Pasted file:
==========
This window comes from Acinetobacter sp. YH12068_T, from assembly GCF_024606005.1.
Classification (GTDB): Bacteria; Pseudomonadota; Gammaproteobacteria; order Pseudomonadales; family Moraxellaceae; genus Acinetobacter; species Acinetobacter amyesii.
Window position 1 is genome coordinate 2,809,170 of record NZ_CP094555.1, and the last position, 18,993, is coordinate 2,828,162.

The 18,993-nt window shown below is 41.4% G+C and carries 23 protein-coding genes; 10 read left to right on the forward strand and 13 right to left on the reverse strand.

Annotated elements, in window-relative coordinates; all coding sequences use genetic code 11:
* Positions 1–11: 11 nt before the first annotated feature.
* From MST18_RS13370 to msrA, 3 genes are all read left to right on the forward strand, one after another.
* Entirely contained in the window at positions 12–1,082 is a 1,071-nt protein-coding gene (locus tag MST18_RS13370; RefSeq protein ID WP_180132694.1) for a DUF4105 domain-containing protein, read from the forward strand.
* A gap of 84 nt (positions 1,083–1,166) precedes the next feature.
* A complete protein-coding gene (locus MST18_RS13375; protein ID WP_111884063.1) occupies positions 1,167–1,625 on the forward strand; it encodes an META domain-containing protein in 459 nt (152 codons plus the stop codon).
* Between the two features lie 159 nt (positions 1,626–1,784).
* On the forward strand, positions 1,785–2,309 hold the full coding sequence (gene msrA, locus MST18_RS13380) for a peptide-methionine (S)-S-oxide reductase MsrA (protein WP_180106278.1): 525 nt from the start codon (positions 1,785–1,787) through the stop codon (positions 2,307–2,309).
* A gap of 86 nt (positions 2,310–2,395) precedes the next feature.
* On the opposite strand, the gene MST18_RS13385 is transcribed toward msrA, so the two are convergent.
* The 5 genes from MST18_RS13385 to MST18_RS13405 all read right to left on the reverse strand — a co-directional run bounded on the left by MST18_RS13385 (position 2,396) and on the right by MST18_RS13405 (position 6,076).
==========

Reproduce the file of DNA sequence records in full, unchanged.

This window comes from Acinetobacter sp. YH12068_T, from assembly GCF_024606005.1.
Classification (GTDB): Bacteria; Pseudomonadota; Gammaproteobacteria; order Pseudomonadales; family Moraxellaceae; genus Acinetobacter; species Acinetobacter amyesii.
Window position 1 is genome coordinate 2,809,170 of record NZ_CP094555.1, and the last position, 18,993, is coordinate 2,828,162.

The 18,993-nt window shown below is 41.4% G+C and carries 23 protein-coding genes; 10 read left to right on the forward strand and 13 right to left on the reverse strand.

Annotated elements, in window-relative coordinates; all coding sequences use genetic code 11:
* Positions 1–11: 11 nt before the first annotated feature.
* From MST18_RS13370 to msrA, 3 genes are all read left to right on the forward strand, one after another.
* Entirely contained in the window at positions 12–1,082 is a 1,071-nt protein-coding gene (locus tag MST18_RS13370; RefSeq protein ID WP_180132694.1) for a DUF4105 domain-containing protein, read from the forward strand.
* A gap of 84 nt (positions 1,083–1,166) precedes the next feature.
* A complete protein-coding gene (locus MST18_RS13375; protein ID WP_111884063.1) occupies positions 1,167–1,625 on the forward strand; it encodes an META domain-containing protein in 459 nt (152 codons plus the stop codon).
* Between the two features lie 159 nt (positions 1,626–1,784).
* On the forward strand, positions 1,785–2,309 hold the full coding sequence (gene msrA, locus MST18_RS13380) for a peptide-methionine (S)-S-oxide reductase MsrA (protein WP_180106278.1): 525 nt from the start codon (positions 1,785–1,787) through the stop codon (positions 2,307–2,309).
* A gap of 86 nt (positions 2,310–2,395) precedes the next feature.
* On the opposite strand, the gene MST18_RS13385 is transcribed toward msrA, so the two are convergent.
* The 5 genes from MST18_RS13385 to MST18_RS13405 all read right to left on the reverse strand — a co-directional run bounded on the left by MST18_RS13385 (position 2,396) and on the right by MST18_RS13405 (position 6,076).